Thursday and Friday went slowly as Mike worked full days and Miranda struggled to adapt to the much slower pace of life. Dinners were difficult since we had one large frying pan and a large pot Miranda picked up at a local store. We did get to enjoy dinner at Bill and Taylors, a dinner of fresh yellowfin tuna sashimi that Mike and Bill picked up at the fish market conveniently located across the street from their work. We have a feeling we will be eating this often as a huge 3 pound fish, filleted at the market to order was a whopping $4. The shopping alone is worthy of its own post in time. Miranda is finally starting to get the hang of it. Options are limited, and prices often vary even within the same store, and always between each store. One day we picked up a bottle of 409, careful to choose the one marked $2.95 instead of the one right next to it marked $4.95.
Our first weekend in Yap was something else. Now as most of you know, we enjoy a quiet weekend at home with some tv, movies, and other electronic habits to keep us busy. Well here in Yap they like to party it up! On Friday evening we joined Bill and Taylor at their place to sample a local alcoholic drink called “tuba” taken from the coconut palm tree. It was milky white, smelled like bad eggs but, tasted surprisingly ok. It did provide a lovely warming sensation and was a great way to start the night. We then headed to our favorite bar (there are only a few to choose from) O’Keefe’s. It has a nautical theme with lots of wood paneling, it would be the diviest of dive bars back home. Here they drink either Budweiser, bud light (both in cans) or Heineken in a bottle, but at $1.50 a can or $2.00 for a bottle it isn’t so bad. We met the expat group, approximately a dozen or so folks from all over. It seems every Friday night they all get together to be around others who can relate to what they are experiencing here on Yap over many beers and often (groan), karaoke. We successfully dodged the karaoke bullet, but know that can’t last for too long. It was a pretty late night, but we enjoyed getting to know everyone a little bit. Everyone was giving us a hard time, pointing out we haven’t been on island for too long as we stuck together some, while the rest of the room was divided by gender. It was later explained that after spending a week with their significant others, these get-togethers allow a time to hang with the girls or guys respectively.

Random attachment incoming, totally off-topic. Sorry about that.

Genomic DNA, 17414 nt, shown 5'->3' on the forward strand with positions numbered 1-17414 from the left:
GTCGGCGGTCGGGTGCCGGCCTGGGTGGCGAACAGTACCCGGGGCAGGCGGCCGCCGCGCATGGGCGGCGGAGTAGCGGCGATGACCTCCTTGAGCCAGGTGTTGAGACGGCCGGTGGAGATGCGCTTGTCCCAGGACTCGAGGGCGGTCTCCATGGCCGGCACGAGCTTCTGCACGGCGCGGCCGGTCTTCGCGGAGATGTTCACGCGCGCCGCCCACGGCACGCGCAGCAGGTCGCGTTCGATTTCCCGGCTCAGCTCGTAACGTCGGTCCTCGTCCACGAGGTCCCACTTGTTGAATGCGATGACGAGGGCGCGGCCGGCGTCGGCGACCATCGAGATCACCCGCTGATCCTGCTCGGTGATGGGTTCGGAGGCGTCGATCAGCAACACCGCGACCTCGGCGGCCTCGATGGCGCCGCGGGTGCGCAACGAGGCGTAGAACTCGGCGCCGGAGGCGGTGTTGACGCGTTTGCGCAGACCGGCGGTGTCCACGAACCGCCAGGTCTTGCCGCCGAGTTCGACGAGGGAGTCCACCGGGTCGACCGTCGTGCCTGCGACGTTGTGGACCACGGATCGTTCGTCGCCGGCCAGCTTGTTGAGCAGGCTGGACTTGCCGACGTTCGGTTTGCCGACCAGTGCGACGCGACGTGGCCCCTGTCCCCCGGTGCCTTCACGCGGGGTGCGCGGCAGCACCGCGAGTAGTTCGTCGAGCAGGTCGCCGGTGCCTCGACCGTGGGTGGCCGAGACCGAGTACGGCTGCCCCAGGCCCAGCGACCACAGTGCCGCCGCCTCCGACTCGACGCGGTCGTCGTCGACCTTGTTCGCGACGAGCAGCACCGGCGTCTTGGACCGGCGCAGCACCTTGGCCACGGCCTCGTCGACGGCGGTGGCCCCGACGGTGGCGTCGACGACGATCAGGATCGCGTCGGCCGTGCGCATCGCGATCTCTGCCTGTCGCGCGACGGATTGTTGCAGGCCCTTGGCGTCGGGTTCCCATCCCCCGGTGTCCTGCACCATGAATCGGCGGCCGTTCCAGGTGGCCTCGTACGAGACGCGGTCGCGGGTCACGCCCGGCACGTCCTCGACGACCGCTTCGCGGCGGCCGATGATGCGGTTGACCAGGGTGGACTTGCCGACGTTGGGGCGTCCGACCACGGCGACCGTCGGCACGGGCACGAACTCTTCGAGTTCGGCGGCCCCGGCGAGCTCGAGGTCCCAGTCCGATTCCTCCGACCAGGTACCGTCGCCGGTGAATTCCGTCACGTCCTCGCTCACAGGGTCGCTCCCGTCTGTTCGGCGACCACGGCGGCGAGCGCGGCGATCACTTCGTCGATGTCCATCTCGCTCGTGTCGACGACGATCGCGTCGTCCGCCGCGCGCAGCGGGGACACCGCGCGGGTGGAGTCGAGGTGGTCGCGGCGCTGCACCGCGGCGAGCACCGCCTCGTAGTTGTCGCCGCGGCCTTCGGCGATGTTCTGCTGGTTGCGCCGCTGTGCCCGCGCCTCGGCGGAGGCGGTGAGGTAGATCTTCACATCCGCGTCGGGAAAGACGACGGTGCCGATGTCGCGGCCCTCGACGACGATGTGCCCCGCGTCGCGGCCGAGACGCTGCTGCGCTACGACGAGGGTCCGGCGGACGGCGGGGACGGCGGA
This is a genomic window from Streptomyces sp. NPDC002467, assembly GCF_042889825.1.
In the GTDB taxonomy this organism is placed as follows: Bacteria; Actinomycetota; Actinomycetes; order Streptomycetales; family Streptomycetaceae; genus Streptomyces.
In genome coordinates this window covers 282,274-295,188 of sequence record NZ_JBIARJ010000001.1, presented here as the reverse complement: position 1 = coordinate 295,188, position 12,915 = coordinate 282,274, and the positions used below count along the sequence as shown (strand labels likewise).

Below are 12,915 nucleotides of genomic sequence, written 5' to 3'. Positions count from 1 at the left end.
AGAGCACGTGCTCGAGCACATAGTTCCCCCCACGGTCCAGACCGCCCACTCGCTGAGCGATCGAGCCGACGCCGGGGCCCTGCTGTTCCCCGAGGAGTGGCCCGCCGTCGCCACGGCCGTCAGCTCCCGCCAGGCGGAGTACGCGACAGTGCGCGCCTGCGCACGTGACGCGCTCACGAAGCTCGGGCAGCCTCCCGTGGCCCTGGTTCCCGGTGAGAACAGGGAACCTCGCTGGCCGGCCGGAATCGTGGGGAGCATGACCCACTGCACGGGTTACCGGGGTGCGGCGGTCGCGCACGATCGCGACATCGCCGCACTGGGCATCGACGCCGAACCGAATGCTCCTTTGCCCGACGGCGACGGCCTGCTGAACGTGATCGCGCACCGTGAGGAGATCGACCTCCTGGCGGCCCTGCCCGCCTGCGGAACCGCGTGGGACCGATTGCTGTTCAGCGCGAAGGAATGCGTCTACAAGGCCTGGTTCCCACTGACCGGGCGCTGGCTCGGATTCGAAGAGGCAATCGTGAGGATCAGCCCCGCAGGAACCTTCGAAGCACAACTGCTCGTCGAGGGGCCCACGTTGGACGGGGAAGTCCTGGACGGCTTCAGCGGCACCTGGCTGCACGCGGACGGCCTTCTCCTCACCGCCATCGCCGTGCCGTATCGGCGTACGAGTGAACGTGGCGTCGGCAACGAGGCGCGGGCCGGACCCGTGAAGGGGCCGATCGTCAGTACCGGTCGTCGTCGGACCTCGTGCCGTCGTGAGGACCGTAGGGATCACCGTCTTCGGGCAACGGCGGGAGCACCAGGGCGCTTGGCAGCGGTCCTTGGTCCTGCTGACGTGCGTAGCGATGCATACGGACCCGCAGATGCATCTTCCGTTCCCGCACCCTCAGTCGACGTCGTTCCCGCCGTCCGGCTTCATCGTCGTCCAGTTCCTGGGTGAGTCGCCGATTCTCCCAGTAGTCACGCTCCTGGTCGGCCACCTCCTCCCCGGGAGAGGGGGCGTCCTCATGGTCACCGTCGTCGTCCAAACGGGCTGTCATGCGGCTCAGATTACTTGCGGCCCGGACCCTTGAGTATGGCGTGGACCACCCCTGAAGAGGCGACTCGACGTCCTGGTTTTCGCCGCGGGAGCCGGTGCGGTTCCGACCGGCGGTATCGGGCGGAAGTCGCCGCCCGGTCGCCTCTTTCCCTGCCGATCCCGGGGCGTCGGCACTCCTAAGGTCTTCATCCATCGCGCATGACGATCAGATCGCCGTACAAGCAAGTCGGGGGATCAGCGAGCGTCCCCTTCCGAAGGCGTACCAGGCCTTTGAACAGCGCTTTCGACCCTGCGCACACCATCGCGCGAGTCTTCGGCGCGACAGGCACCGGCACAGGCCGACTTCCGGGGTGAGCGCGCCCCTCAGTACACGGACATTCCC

Saturday was spent sleeping in till noon, finally getting a chance to recover from the jet lag, and the prior evening’s excitement. We had lunch with Bill and Taylor at the Marina restaurant and pretty much laid low the rest of the day.